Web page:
Church Discipline Pt 5

Church Discipline – Now What?

 Consider this real-life situation: An individual(s) is biblically excluded from membership in the church. Subsequently, he/she attends the church from which he/she was excluded.

This situation prompted this question: What relationship should congregants have with such excluded individuals, especially those who still attend worship? This and similar questions are often voiced by church members.

General observations designed to help answer the question:

We have disciplined for refusal to genuinely repent not for sinful conduct per se.


We have elevated the spiritual welfare of the congregation as a whole over that of individuals. The implication of the little leaven notion in 1 Corinthians 5:6-13 makes this clear. In effect, the church needs to be willing to sacrifice the unrepentant member in favor of the health of the whole body.


We have recognized the excluded person as a functioning non-believer because he refuses to submit to the Word. The church is collectively no longer recognizing him as a fellow believer and is therefore excommunicating him to the realm of Satan so that per chance, he might be restored as a result of his sensual desires having free, but destructive, reign in his life. He will no longer enjoy the protective and redemptive umbrella of Christ’s church. Consider the strong biblical language:

“…let him be to you as a Gentile and a tax-gatherer.” (Matthew 18:17)

“…the one who had done this deed might be removed from your midst.” (1 Corinthians 5:2)

“…deliver such a one to Satan for the destruction of his flesh…” (1 Corinthians 5:5)



We have modified our relations to the excluded person. The congregation realizes that it bears ongoing responsibilities to the unrepentant excluded person; things such as prayer, compassion, forgiveness and or restoration if requested, as well as our own continued self examination. And I Corinthians 5: 11 states our responsibility to restrict association with the unrepentant individual. But actually, I wrote to you not to associate with any so-called brother if he is an immoral person, or covetous, or an idolater, or a reviler, or a drunkard, or a swindler-- not even to eat with such a one.” What is this all about? I do not believe the passage teaches that individuals in the church are to have nothing to do with the individual in the absolute sense. Yet, God wants to send him a message which is, “I deplore what you are doing; change!” And the vehicle for communicating this message is the church. So, it is not the act of eating with the unrepentant person that is forbidden per se, rather it is eating as a common social interchange which denotes fellowship and recognition of him as a believing brother. Therefore the Christian can readily accept a dinner invitation from non-believing neighbor, but must pose some hard questions before accepting one from an excluded professing believer! Will the number of guests present be conducive to turning conversation to spiritual matters? Can I reasonably anticipate an opportunity for private conversation with the excluded person? Who are other guests and are they aware of the relationship between the excluded person and me? Is the dinner setting public or private? Does the excluded person have an inappropriate agenda? The broader principle must be that any contact with the excluded person must be without acknowledgment of him as a brother in Christ and must be undertaken with a view to his coming to repentance and ultimate restoration.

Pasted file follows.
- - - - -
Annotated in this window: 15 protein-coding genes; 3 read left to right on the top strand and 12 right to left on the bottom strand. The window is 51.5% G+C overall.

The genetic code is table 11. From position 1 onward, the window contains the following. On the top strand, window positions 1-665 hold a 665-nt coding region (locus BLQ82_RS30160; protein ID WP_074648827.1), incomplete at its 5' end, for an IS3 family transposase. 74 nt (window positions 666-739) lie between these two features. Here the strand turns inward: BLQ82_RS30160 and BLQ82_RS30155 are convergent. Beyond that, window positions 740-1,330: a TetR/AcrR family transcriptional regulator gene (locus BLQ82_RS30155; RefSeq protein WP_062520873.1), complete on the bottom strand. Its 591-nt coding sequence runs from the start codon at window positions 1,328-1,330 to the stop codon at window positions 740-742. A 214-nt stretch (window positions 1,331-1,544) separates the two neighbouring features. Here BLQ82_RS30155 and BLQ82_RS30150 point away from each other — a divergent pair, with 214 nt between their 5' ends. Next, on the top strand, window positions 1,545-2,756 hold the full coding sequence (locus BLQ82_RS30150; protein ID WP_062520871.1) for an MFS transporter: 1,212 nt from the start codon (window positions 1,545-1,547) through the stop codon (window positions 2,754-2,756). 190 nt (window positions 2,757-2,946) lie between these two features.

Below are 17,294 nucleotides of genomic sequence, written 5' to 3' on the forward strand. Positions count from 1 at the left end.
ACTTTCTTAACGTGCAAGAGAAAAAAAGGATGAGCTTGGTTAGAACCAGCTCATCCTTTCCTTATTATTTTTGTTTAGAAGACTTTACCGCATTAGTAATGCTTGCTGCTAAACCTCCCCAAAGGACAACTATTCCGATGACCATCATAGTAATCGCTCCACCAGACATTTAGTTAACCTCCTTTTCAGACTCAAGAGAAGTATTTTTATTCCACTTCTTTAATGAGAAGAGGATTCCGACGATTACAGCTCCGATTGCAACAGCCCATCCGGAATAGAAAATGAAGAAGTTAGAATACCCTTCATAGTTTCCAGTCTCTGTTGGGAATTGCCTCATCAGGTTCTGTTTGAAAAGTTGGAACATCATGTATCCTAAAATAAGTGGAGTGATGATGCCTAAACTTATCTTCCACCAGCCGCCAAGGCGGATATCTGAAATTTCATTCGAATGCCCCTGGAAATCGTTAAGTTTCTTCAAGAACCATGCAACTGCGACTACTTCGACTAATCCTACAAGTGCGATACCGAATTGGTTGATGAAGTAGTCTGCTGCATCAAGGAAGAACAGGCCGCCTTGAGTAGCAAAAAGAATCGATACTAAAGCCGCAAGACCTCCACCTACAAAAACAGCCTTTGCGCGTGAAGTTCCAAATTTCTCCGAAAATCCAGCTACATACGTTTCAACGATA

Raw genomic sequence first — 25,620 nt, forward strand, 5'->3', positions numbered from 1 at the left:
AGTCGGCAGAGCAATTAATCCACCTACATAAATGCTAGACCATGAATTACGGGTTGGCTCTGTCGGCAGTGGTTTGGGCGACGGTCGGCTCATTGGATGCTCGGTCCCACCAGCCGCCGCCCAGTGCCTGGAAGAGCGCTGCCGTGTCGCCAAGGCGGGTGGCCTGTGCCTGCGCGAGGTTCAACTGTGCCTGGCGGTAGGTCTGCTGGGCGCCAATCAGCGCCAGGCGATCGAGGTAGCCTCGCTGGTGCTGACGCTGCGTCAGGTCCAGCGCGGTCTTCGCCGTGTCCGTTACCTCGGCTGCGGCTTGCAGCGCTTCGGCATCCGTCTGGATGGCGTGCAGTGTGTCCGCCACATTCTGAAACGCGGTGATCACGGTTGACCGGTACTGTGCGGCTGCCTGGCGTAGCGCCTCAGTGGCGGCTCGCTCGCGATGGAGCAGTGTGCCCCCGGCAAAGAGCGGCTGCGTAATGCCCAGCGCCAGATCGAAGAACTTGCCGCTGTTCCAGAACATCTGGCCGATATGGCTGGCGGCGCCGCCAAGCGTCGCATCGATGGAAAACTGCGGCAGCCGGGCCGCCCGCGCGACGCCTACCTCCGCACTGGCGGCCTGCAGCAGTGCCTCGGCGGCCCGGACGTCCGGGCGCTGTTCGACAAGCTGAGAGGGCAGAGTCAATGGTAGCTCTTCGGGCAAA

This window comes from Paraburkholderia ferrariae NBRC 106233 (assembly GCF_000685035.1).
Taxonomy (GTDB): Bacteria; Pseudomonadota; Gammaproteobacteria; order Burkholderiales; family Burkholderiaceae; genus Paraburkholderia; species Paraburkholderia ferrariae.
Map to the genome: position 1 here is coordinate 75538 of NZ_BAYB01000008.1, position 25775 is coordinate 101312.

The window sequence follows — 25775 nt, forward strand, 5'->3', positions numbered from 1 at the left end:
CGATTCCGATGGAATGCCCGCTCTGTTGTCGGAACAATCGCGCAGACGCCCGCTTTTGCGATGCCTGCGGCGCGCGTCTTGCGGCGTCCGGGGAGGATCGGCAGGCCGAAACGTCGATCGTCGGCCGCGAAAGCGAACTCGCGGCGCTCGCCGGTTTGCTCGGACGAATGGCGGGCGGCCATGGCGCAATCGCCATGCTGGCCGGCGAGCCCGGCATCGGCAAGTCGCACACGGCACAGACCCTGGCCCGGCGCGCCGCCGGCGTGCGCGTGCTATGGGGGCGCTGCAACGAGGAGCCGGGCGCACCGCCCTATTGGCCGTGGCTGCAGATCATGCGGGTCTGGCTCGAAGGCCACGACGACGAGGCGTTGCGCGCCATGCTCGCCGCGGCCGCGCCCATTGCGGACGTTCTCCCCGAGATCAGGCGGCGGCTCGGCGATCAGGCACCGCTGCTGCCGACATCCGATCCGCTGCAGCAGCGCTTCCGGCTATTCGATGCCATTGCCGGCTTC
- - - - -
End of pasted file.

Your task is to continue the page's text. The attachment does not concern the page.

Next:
We have focused on restoring the excluded person. A congregation ought to exercise discipline for the purpose of overthrowing sin and restoring the sinner (1 Corinthians 5:5). The church must always be ready to extend full restoration upon genuine repentance. So, the church must be prepared to discern between real and pseudo repentance and demand the former. This obviously requires divine wisdom and usually necessitates time.


Specific observations and suggestions:


The excluded person’s worship attendance may not say anything about his repentanceMembers should not conclude that an excluded person who attends is repentant or is even making progress toward genuine repentance. There may be reason to be encouraged regarding progress toward genuine repentance for some but not for others.


So long as the excluded person has no hidden agenda, doesn’t attempt to erode corporate unity, or curry favor from members, his attendance is generally a good thing. The church doors swing open for sinners! Rubbing shoulders with God’s people and exposure to the Scripture is profitable. We should be encouraged.

Members should extend common courtesy and Christian kindness to excluded persons. Handshakes, a smile, personal conversations, care for his family, and common social interaction are all appropriate. 

Excluded persons should not be afforded the privilege of formal ministry through the auspices of the church.  However, he is free to serve in informal capacities.

© Copyright. Joseph Flatt. 2017. All rights reserved. May be used for educational purposes without written permission but with a citation to this source.